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Interviewing Children at Home: Exploring the Use of Individual and Focus Group Interviews

Part of the Geographies of Children and Young People book series (GCYP,volume 2)

Abstract

This chapter considers the methodological issues and generational power relations involved in conducting research with children in the home setting. The paper discusses some task-based interview tools as well as the advantages and disadvantages of interviewing children individually and in groups within the home context. Moral, emotional, and practical considerations are explored before, during, and after doing interviews with children at home. Ethical and spatial issues are examined along with the power imbalances both between child participants and between children and researchers.

Keywords

  • Interviews
  • Focus groups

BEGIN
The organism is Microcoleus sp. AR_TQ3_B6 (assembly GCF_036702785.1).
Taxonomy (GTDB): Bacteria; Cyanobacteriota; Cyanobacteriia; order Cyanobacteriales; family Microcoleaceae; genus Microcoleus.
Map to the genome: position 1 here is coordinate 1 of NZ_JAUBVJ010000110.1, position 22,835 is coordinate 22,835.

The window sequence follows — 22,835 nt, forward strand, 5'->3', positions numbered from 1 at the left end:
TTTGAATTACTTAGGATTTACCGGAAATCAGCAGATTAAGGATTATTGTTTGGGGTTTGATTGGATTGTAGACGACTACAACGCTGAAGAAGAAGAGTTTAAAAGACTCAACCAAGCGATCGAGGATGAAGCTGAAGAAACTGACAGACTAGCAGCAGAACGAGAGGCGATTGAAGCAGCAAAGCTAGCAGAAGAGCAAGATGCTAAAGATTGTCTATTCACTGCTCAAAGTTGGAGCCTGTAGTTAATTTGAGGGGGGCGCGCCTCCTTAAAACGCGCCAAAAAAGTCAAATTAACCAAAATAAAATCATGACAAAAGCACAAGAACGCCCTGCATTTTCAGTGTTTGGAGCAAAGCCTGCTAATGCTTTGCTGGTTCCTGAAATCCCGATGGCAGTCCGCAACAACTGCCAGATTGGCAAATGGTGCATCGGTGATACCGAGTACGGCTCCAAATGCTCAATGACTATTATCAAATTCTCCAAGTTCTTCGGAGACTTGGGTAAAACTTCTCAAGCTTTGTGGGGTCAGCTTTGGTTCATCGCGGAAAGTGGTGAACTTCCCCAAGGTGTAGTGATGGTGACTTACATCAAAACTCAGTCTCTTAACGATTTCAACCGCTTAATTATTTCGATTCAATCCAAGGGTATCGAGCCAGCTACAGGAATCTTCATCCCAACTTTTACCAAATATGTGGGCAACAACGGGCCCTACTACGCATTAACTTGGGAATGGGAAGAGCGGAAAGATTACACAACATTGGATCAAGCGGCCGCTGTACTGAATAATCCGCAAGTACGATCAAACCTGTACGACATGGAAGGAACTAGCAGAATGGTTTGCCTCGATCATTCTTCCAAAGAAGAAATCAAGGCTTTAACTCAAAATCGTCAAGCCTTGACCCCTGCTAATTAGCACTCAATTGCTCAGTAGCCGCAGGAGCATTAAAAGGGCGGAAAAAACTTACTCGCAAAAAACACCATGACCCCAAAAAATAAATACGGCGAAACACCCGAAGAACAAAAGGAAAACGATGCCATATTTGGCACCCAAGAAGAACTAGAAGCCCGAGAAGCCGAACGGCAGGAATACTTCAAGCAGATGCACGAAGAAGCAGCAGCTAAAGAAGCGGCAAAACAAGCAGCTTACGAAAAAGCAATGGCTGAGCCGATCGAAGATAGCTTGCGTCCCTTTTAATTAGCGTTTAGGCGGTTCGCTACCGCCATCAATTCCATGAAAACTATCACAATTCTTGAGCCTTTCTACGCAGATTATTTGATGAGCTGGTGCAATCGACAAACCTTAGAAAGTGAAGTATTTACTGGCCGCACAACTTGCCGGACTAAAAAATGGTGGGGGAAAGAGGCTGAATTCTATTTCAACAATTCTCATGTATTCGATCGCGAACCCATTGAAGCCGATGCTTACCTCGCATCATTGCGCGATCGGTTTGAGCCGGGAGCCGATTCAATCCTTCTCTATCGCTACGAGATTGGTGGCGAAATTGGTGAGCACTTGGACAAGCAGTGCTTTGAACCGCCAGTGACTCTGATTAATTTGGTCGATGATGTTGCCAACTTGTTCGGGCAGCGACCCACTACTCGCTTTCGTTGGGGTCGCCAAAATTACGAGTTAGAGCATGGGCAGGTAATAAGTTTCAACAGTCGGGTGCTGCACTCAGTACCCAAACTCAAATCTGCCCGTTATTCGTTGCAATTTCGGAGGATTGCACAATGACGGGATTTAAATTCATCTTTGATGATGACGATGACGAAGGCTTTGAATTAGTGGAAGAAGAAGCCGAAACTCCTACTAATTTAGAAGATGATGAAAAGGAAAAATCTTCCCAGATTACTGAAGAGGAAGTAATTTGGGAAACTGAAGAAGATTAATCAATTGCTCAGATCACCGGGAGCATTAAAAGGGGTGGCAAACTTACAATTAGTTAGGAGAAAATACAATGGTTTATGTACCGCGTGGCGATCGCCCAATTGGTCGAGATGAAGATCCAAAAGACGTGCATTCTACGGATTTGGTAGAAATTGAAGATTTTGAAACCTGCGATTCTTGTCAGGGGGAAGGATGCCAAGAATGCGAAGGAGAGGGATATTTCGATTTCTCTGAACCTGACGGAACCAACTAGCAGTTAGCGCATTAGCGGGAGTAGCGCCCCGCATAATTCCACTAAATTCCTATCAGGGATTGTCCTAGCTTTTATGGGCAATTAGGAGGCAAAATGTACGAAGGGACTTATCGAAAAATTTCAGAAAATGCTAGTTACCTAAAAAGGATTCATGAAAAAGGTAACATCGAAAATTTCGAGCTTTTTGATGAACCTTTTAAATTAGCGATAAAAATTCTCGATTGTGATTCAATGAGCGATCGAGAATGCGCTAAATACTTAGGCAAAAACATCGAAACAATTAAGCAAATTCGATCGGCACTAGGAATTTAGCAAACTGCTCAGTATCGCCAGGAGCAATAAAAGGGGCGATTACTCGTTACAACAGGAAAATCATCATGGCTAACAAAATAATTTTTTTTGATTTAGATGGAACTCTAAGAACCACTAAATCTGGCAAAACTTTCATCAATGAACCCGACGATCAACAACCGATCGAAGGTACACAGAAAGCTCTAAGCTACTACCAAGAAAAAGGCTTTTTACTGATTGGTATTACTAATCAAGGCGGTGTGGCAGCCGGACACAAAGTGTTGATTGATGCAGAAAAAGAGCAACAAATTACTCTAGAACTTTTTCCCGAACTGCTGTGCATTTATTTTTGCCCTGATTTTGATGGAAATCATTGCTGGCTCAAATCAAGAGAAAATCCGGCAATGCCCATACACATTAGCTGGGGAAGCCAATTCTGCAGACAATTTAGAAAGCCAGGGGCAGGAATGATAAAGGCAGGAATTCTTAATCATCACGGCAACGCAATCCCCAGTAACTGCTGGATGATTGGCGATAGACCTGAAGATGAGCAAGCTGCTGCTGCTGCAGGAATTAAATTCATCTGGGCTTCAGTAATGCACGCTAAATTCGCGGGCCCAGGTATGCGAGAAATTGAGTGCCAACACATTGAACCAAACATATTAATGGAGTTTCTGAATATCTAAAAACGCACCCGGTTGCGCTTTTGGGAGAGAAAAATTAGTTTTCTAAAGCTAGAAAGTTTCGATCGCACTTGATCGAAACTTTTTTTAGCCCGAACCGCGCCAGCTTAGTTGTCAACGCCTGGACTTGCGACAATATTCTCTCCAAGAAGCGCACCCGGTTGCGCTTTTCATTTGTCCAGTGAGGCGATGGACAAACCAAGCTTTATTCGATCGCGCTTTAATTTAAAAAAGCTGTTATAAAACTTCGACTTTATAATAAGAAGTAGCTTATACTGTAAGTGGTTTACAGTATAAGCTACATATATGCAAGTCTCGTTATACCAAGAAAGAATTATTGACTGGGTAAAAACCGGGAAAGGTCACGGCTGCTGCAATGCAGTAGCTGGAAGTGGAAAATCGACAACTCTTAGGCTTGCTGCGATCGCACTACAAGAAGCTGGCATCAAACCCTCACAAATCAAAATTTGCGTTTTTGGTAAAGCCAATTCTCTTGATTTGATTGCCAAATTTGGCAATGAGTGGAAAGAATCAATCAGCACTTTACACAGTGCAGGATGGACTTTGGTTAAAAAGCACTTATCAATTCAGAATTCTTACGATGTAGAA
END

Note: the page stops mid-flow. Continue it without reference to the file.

• Interview tools
  • Generational power
  • Siblings

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Acknowledgments

Portions of this chapter also appeared in “I Felt they were Ganging up on me”: Interviewing Siblings at Home’ (Children’s Geographies 2007) by Samantha Punch, 5(3):219–234.

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Punch, S., Graham, E. (2016). Interviewing Children at Home: Exploring the Use of Individual and Focus Group Interviews. In: Evans, R., Holt, L., Skelton, T. (eds) Methodological Approaches. Geographies of Children and Young People, vol 2. Springer, Singapore. https://doi.org/10.1007/978-981-4585-89-7_26-1

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  • DOI: https://doi.org/10.1007/978-981-4585-89-7_26-1

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